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www.corpun.com   :   Archive   :   1999   :   MY Judicial Sep 1999

-- THE ARCHIVE --


MALAYSIA

Judicial CP - September 1999



Corpun file 4339

masthead

New Straits Times, Kuala Lumpur, 15 September 1999

Rapist's jail term enhanced to 12 years

By Zubaidah Abu Bakar

ALOR STAR, Tues. - The High Court today enhanced to 12 years the 10-year jail term imposed on a former navy cadet who was convicted of raping a college student two years ago.

Judge Datuk K.N. Segara, however, maintained the 10 strokes of the rotan meted out to Zulkarnain Ariffin who had asked for an increase in the number of strokes instead of having to serve the jail term in full.

He was found guilty of raping the 22-year-old student at the canteen of SRJK Chee Nan in Jerlun on Feb 2, 1997. Zulkarnain, 26, had committed the offence with lorry drivers Iskandar Abdullah, 27, and Hasmizar Zakaria, 24, between 2.40am and 4.30am.

Sessions Court judge B. Sarala Pillai had found the three guilty of the offence on Feb 28 last year and sentenced Iskandar and Hasmizar to 12 years' jail each while Zulkarnain got 10 years. They were also ordered to be given 10 strokes of the rotan each.

Segara said he was satisfied that the evidence showed the victim had not consented to the acts of the three accused who had planned the rape.

Earlier, in his submission, Zulkarnain's counsel Yaacob Othman said the victim had consented to the act.

Deputy public prosecutor Roslan Abu said the victim had not consented. She was in fact deceived into believing that her attackers were police officers. He said they had approached her on the pretext of investigating her regarding her motorcycle which they claimed to be a stolen item, and took her to the school canteen and raped her.

Copyright 1999, The New Straits Times Press (Malaysia) Berhad. All Rights Reserved.




Corpun file 4586

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Associated Press, 15 September 1999

Video of caning to be shown in Malaysia

KUALA LUMPUR, Malaysia (AP) - Video clips of criminals being strapped and caned in prison are expected to be shown to Malaysian students to stem growing delinquency, a newspaper reported Wednesday.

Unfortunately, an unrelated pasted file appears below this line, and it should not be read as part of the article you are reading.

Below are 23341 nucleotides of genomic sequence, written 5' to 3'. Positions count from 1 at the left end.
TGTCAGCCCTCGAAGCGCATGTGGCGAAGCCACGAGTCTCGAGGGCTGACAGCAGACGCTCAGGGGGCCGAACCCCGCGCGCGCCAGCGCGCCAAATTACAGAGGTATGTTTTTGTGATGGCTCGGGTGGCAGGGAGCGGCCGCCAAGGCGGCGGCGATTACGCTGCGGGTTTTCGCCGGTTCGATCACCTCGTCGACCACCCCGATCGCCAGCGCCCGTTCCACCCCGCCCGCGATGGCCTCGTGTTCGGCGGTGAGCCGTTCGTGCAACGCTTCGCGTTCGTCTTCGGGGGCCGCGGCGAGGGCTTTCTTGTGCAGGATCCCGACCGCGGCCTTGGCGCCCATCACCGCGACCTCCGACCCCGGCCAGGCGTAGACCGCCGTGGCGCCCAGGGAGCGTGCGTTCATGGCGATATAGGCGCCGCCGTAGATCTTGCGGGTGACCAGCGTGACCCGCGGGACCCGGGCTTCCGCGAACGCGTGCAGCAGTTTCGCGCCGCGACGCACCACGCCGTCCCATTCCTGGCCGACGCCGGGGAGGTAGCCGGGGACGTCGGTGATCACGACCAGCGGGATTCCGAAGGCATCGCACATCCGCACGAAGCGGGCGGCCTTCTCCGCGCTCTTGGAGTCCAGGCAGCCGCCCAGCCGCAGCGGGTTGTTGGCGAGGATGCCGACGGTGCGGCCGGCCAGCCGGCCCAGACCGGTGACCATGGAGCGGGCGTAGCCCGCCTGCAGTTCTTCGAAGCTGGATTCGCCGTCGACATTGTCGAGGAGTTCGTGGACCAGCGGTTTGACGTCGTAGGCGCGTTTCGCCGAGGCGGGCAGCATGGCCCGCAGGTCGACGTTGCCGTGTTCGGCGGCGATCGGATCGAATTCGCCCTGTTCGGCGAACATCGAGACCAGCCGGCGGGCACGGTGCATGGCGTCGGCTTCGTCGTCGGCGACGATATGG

"Drastic and shocking though it may seem, the emphasis for such a move is necessary to overcome indiscipline among students," a Malaysian Crime Prevention Foundation official was quoted as saying by the New Straits Times daily.

The official, who was not identified, said a five-minute video clip of prisoners being flogged would soon be distributed to schools nationwide.

"The objective is to ensure a crime-free schooling environment," he was quoted as saying.

More than 3,000 youngsters were involved in juvenile delinquency and crime in 1997 and 1998, according to police statistics cited by the newspaper.

Counseling psychologists polled by the newspaper disagreed with the move.

"There is already so much violence on TV. Students may take the caning as just another movie," said Valerie Jaques, a private practitioner.

Malaysia prescribes flogging with a rattan cane as punishment for various crimes, including drug trafficking and sodomy.


Corpun file 4265

masthead

The Star, Kuala Lumpur, 17 September 1999

No video show of caning in prison

SEREMBAN: The Education Ministry has no plans to show video clips of criminals being strapped and caned in prison to students as the result in doing so may be contrary to what is expected.

Education Minister Datuk Seri Najib Tun Razak said the ministry was not conducting any studies to look into the matter.

"We have not made any decision on the matter. I do not know where the proposal came from," he said on Wednesday night.

Najib was commenting on a news report that the authorities are considering a proposal to show such video clips to students to deter them from committing crimes.

According to the report, the proposal was agreed upon following a meeting between the Education Ministry and the Malaysian Crime Prevention Foundation.

Najib said showing such video clippings was practised in other countries but the ministry wanted to be cautious on the matter.

"We are cautious because the result may not be what we expect. It may even bring effects contrary to what we expect," he said.

The ministry, he said, believed that counselling was a more effective way in deterring students from committing criminal offences.

However, foundation vice-chairman Datuk Lee Lam Thye said a sub-committee would study and look into the possibility of using such video clips in efforts to deter the youth from committing crimes.

Lee said such video clips would be helpful and useful to guide students.

Copyright 1999. Star Publications (Malaysia) Bhd. All rights reserved.

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